For a drunk driving charge to be legitimate, police need to prove that they followed proper procedure. For instance, defense attorneys may try to challenge how a field sobriety test was administered. And at the heart of any DUI conviction is this question: did the officer have probable cause to pull over the suspect?
In Wisconsin, as in other states, police officers need to prove that the suspect was driving in such a way that the officer had a reason to pull him over. If the officer can't prove probable cause, a DUI conviction can be overturned. In our posts this week, we'll talk about two recent examples from here in the Midwest.
Earlier this month, the Iowa Court of Appeals overturned one man's DUI conviction because the officer's testimony did not match video taken from his squad car's "Dashcam," which is the camera mounted on the dashboard.
In November of 2009, the 49-year-old man was pulled over by a police officer and arrested for DUI. In his incident report, the officer said: "I observed this vehicle going from fog line to center line multiple times. At times, it appeared that the vehicle was going to go into the ditch."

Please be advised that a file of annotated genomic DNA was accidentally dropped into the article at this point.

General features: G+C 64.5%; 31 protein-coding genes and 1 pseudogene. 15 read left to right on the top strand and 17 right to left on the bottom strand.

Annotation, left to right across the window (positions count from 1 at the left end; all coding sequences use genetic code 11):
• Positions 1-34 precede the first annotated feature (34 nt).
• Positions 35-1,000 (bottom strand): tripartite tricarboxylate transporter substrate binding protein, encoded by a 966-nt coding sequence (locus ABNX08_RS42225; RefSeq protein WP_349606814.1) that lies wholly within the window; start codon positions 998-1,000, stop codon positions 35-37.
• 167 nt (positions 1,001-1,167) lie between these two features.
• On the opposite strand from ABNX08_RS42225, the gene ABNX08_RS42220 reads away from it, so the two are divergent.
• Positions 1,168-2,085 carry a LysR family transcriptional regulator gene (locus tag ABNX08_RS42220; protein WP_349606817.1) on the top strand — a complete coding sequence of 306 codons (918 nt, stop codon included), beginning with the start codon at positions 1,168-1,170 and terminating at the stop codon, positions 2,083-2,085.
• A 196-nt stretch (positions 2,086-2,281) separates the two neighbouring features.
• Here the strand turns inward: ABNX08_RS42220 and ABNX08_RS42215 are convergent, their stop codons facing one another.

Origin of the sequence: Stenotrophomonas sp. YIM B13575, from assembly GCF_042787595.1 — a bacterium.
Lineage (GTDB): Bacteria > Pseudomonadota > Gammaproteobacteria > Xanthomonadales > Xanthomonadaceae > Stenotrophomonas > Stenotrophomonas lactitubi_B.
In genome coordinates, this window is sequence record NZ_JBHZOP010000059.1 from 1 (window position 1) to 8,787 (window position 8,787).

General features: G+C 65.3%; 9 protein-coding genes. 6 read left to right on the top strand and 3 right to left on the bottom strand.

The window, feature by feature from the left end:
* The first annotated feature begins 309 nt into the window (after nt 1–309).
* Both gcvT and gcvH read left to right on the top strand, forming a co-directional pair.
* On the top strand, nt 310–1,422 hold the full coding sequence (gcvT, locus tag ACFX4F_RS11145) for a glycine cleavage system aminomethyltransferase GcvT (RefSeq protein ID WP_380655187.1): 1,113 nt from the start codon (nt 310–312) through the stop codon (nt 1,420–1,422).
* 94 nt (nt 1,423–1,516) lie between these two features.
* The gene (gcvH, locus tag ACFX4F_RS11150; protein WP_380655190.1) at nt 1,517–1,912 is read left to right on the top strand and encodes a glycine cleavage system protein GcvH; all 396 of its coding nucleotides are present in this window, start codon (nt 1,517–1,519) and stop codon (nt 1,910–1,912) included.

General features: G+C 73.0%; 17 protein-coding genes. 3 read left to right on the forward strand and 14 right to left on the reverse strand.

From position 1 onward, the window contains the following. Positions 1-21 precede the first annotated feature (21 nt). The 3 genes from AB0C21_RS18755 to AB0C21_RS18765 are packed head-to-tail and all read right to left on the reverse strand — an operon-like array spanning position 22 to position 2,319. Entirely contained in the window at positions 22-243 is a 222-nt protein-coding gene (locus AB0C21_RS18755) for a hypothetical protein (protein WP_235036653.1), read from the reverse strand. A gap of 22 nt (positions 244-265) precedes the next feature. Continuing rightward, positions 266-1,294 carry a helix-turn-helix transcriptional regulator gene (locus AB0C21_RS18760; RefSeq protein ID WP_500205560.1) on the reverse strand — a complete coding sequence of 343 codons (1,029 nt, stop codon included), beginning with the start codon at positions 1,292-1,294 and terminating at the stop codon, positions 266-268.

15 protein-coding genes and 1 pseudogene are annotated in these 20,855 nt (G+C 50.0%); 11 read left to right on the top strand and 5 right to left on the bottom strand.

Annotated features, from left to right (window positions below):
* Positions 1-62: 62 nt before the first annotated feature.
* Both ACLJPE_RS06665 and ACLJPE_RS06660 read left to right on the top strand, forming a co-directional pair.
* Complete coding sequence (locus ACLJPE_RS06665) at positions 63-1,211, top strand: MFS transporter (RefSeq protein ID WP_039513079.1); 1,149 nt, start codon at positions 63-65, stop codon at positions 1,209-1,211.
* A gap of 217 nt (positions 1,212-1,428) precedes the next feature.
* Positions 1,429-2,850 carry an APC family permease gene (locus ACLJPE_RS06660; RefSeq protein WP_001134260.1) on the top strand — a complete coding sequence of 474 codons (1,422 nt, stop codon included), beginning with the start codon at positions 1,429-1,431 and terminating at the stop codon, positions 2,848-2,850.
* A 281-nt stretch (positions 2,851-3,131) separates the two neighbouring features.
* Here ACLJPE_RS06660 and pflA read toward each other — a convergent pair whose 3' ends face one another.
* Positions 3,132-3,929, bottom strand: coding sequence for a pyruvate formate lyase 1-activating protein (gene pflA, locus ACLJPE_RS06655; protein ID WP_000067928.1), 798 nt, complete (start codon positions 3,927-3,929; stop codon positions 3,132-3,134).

In short, he claimed that the car had been noticeably swerving. At the original trial, a judge reviewed the tape and found the defendant guilty. However, the three appellate judges who looked at the same tape found that it did not match the officer's testimony.
They said that there were instances in which the driver weaved slowly and gently, but none of his driving seemed erratic enough to justify the officer's traffic stop. Therefore, the evidence against the driver was suppressed and the conviction was overturned.
One of the judges wrote: "We recognize that in certain circumstances a videotape can speak for itself, but in this instance, we find the videotape speaks fairly softly."
Check back later this week as we discuss another recent example involving a DUI stop without probable cause.
Source: TheNewspaper.com, "Iowa: Dashcam Video Undermines Police Testimony," Sept. 13, 2011